Semetis, being a full stack Digital Advertising and Digital Business Intelligence agency, is facing continuous challenges within a non-stop evolving industry.
Digital Advertising Budget Monitoring:
Monitoring budgets is one of these challenges. Budgets are a precious treasure of our clients. They give them to us and trust us to smartly invest them and generate even more than the business objectives they set.
Digital Advertising experts have seen the rise of many new paid acquisition channels within the last 10 years. Search, Display, Video, Native Ads bought in direct deals, in real time bidding, with audiences, in remarketing, on mobile, … Facebook, Instagram, Twitter, AdWords, Bing, Linkedin, DoubleClick, …
As a consequence budget monitoring has become tremendously intense.
When I asked people at Semetis how they use to check budgets, I realized that everyone has his own routine. From using a calculator to an excel, automated or not, sheet. But everyone was doing it, at least twice a week. There was obviously wasted time to be optimized.
At Semetis, we use to say that technology is our backbone. It’s not the answer though. It’s part of the answer. So I asked two eBusiness Analysts from our Digital Business Intelligence Team to think about how could we streamline such an important task.
Understanding the need:
To come up with a great solution, a lot of time and thinking is required. Step one was empathize with the user. In a second step, they started looking for a better understanding of the need? A need of control? A need of planning? A need of reporting? Why do you want to monitoring your budget? Why do you check so often or at such specific times? Why do you estimate the future media spend that way? Etc.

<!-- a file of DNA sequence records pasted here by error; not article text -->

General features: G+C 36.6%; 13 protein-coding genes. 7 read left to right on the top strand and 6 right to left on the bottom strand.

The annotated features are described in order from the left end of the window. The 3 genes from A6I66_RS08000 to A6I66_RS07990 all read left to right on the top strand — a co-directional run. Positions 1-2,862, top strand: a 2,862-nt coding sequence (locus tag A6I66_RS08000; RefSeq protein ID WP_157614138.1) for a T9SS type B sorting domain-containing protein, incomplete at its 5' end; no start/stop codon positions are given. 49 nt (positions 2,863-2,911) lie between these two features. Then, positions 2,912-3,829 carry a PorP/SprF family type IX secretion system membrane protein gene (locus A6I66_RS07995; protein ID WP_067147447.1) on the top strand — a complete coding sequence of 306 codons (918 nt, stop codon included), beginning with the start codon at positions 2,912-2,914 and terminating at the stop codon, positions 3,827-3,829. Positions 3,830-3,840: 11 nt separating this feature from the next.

From Excel to a Web Application:
Based on the information collected, they were able to test some simple solution with Excel and Google Sheet. Indeed, before rushing to the Web Developer and asking him to build a cool web application, it was important to first test on some automated excel. This step is crucial. First, for understanding the metrics that matter and then, second, the logic behind: which data to collect, how to structure them, how to store them in tables, how to use them, how to display them, how to update them, and so on.
A few weeks later, they were ready to go to the Web Developer and start the next phase of the project: building a simple yet great piece of technology.
The magic - How it works:
So easy. You open your favorite web browser (latest stats for Belgium on howwebrowse.be) and login. You create a Budget, with a start and end date, for the Advertiser you selected. Then, you define the data source (ie AdWords, Facebook,...) and the campaigns, within that data source, that you want to monitor. That’s it. Simple, isn’t it?
The magic - Simplicity hidden in the details:
On the back-end, we use the Google AdWords, Facebook and DoubleClick API to get automatically and almost in real time the cost data.
On the front-end, we focused on displaying the most simple output to the end user with an easy way to understand, easy flow to create or update any budget you want to monitor.
From a user perspective, you create a Budget, with a start and end date, for the Advertiser you selected. Then, you define the data source (ie AdWords, Facebook,...) and the campaigns, within that data source, that you want to monitor. That’s it. Simple!
What were our biggest challenges for the front end?
Which KPI? One or many (for example: Budget spent so far or Budget remaining or Budget total or Pace or Forecast or Recommendations or all at the same time?